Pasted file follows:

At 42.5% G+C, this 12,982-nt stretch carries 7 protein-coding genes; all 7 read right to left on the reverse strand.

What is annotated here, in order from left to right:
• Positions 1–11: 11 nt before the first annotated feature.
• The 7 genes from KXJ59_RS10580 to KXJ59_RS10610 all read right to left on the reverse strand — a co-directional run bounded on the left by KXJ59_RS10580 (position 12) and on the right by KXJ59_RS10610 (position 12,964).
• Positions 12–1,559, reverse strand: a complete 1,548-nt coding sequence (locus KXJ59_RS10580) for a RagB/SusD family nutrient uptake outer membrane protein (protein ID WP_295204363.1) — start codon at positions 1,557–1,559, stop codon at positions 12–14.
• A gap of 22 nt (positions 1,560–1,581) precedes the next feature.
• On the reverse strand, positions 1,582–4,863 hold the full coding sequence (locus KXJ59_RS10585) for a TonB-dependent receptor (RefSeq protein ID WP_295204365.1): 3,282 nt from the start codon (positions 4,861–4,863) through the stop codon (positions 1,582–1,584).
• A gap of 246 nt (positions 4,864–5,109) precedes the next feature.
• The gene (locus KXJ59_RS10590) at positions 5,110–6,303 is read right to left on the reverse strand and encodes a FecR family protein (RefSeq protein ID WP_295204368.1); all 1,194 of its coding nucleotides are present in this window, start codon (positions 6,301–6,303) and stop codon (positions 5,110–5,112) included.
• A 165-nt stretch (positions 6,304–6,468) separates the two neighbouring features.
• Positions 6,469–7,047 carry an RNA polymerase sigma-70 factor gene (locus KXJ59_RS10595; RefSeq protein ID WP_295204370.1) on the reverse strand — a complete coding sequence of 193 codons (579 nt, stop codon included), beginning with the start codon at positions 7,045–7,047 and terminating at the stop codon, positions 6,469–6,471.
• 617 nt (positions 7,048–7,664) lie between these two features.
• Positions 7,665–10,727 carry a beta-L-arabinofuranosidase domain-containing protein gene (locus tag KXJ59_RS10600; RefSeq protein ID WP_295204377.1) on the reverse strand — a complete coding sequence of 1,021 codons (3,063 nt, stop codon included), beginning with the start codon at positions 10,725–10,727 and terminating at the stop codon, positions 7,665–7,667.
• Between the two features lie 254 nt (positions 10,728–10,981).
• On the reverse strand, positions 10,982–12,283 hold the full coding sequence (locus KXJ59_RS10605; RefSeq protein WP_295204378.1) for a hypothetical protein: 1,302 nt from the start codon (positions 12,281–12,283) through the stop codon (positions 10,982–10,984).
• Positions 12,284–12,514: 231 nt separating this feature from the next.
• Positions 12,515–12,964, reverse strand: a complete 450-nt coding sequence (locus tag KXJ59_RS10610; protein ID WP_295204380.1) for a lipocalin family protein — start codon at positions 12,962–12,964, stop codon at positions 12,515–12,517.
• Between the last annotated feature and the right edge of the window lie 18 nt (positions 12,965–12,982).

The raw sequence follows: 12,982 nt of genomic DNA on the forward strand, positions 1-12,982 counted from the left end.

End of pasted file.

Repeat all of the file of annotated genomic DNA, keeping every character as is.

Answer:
At 42.5% G+C, this 12,982-nt stretch carries 7 protein-coding genes; all 7 read right to left on the reverse strand.

What is annotated here, in order from left to right:
• Positions 1–11: 11 nt before the first annotated feature.
• The 7 genes from KXJ59_RS10580 to KXJ59_RS10610 all read right to left on the reverse strand — a co-directional run bounded on the left by KXJ59_RS10580 (position 12) and on the right by KXJ59_RS10610 (position 12,964).
• Positions 12–1,559, reverse strand: a complete 1,548-nt coding sequence (locus KXJ59_RS10580) for a RagB/SusD family nutrient uptake outer membrane protein (protein ID WP_295204363.1) — start codon at positions 1,557–1,559, stop codon at positions 12–14.
• A gap of 22 nt (positions 1,560–1,581) precedes the next feature.
• On the reverse strand, positions 1,582–4,863 hold the full coding sequence (locus KXJ59_RS10585) for a TonB-dependent receptor (RefSeq protein ID WP_295204365.1): 3,282 nt from the start codon (positions 4,861–4,863) through the stop codon (positions 1,582–1,584).
• A gap of 246 nt (positions 4,864–5,109) precedes the next feature.
• The gene (locus KXJ59_RS10590) at positions 5,110–6,303 is read right to left on the reverse strand and encodes a FecR family protein (RefSeq protein ID WP_295204368.1); all 1,194 of its coding nucleotides are present in this window, start codon (positions 6,301–6,303) and stop codon (positions 5,110–5,112) included.
• A 165-nt stretch (positions 6,304–6,468) separates the two neighbouring features.
• Positions 6,469–7,047 carry an RNA polymerase sigma-70 factor gene (locus KXJ59_RS10595; RefSeq protein ID WP_295204370.1) on the reverse strand — a complete coding sequence of 193 codons (579 nt, stop codon included), beginning with the start codon at positions 7,045–7,047 and terminating at the stop codon, positions 6,469–6,471.
• 617 nt (positions 7,048–7,664) lie between these two features.
• Positions 7,665–10,727 carry a beta-L-arabinofuranosidase domain-containing protein gene (locus tag KXJ59_RS10600; RefSeq protein ID WP_295204377.1) on the reverse strand — a complete coding sequence of 1,021 codons (3,063 nt, stop codon included), beginning with the start codon at positions 10,725–10,727 and terminating at the stop codon, positions 7,665–7,667.
• Between the two features lie 254 nt (positions 10,728–10,981).
• On the reverse strand, positions 10,982–12,283 hold the full coding sequence (locus KXJ59_RS10605; RefSeq protein WP_295204378.1) for a hypothetical protein: 1,302 nt from the start codon (positions 12,281–12,283) through the stop codon (positions 10,982–10,984).
• Positions 12,284–12,514: 231 nt separating this feature from the next.
• Positions 12,515–12,964, reverse strand: a complete 450-nt coding sequence (locus tag KXJ59_RS10610; protein ID WP_295204380.1) for a lipocalin family protein — start codon at positions 12,962–12,964, stop codon at positions 12,515–12,517.
• Between the last annotated feature and the right edge of the window lie 18 nt (positions 12,965–12,982).

The raw sequence follows: 12,982 nt of genomic DNA on the forward strand, positions 1-12,982 counted from the left end.